Mickey Owen, 89, whose infamous dropped third strike proved costly to the Brooklyn Dodgers in the 1941 World Series against the New York Yankees, died July 13, it was reported in Mount Vernon, Mo. He had Alzheimer's disease.

Mr. Owen, a four-time All-Star in 13 major league seasons over a 17-year span, later became a sheriff in his native southwest Missouri.

He broke into the majors in 1937 with the St. Louis Cardinals. In 1942, he was the first player to hit a pinch-hit homer in an All-Star game.

But it was his lapse in the 1941 World Series that came to define his career.

Brooklyn had a 4-3 lead in Game 4 when Mr. Owen dropped a third strike on Tommy Henrich that would have been the final out. The Yankees went on to score four runs after the passed ball and won 7-4 for a 3-1 lead in the World Series. They won in five games.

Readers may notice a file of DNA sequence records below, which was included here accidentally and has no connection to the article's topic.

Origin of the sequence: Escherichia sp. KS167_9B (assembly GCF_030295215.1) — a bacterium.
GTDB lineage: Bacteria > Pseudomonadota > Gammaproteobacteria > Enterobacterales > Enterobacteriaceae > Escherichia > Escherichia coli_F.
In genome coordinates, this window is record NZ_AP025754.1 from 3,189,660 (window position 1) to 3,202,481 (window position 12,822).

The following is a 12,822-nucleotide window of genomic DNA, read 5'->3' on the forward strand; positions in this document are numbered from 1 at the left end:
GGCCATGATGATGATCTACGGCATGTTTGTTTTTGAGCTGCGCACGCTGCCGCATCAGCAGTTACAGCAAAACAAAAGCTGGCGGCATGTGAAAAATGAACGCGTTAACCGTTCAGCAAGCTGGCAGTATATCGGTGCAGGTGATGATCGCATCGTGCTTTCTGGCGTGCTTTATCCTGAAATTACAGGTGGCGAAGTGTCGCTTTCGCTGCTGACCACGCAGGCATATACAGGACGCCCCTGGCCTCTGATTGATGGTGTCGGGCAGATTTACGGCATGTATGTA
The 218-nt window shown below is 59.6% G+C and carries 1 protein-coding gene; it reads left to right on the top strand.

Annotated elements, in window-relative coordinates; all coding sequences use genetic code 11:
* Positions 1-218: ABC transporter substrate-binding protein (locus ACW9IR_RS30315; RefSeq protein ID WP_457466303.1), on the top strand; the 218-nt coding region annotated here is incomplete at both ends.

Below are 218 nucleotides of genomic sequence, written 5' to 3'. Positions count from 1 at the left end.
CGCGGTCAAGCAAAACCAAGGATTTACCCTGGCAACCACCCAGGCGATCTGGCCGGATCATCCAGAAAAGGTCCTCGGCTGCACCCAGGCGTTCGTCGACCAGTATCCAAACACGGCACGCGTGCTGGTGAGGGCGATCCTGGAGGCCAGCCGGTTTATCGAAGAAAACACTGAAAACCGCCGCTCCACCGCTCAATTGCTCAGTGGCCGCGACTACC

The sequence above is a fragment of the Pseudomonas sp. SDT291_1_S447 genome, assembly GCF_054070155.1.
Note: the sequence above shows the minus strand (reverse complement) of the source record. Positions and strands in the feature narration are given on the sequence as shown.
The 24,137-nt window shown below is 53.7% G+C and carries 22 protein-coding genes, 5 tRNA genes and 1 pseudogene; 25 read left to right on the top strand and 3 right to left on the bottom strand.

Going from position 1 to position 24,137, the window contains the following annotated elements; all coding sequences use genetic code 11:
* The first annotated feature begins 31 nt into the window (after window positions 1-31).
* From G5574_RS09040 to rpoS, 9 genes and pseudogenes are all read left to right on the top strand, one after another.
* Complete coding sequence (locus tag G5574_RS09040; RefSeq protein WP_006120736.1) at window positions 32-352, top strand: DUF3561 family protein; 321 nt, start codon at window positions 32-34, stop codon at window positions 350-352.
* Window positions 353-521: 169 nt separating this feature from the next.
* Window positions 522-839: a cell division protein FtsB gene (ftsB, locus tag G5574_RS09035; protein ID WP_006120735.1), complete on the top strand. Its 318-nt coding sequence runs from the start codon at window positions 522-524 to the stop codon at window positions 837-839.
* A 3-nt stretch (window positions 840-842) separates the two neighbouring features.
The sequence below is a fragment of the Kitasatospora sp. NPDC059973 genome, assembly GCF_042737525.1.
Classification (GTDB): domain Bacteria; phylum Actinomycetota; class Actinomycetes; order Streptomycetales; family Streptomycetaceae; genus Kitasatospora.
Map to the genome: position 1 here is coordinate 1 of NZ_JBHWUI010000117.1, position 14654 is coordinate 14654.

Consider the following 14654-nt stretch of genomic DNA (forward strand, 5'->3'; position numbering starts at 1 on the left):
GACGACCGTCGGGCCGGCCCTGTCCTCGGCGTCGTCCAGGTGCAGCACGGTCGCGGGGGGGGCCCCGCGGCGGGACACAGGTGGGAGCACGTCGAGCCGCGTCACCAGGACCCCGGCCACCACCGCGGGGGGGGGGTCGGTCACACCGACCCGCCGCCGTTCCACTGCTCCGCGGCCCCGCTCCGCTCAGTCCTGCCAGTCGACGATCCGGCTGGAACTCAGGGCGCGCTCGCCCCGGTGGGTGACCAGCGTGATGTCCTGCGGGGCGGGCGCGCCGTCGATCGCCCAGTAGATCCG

Mr. Owen had a .995 fielding percentage that season -- then a team record -- and set a National League record for catchers with 476 consecutive chances without an error.

"I don't mind being the goat," he said later. "I'm just sorry for what I cost the other guys."

Mr. Owen went to the Mexican League as a player-manager in 1946 and was blackballed from the majors for three years. He played for the Chicago Cubs from 1949 to 1951 and appeared in 32 games for the Boston Red Sox in 1954, ending his career with a .255 batting average, 14 home runs and 378 RBIs.

He was a scout after his retirement and in 1959 founded a school to develop young players.

Mr. Owen was the sheriff of Greene County, Mo., for 16 years, running unsuccessfully for Missouri lieutenant governor after his last term ended in 1980.

Brooklyn Dodger Mickey Owen dropped a third strike during the 1941 World Series that would have been a final out for the New York Yankees.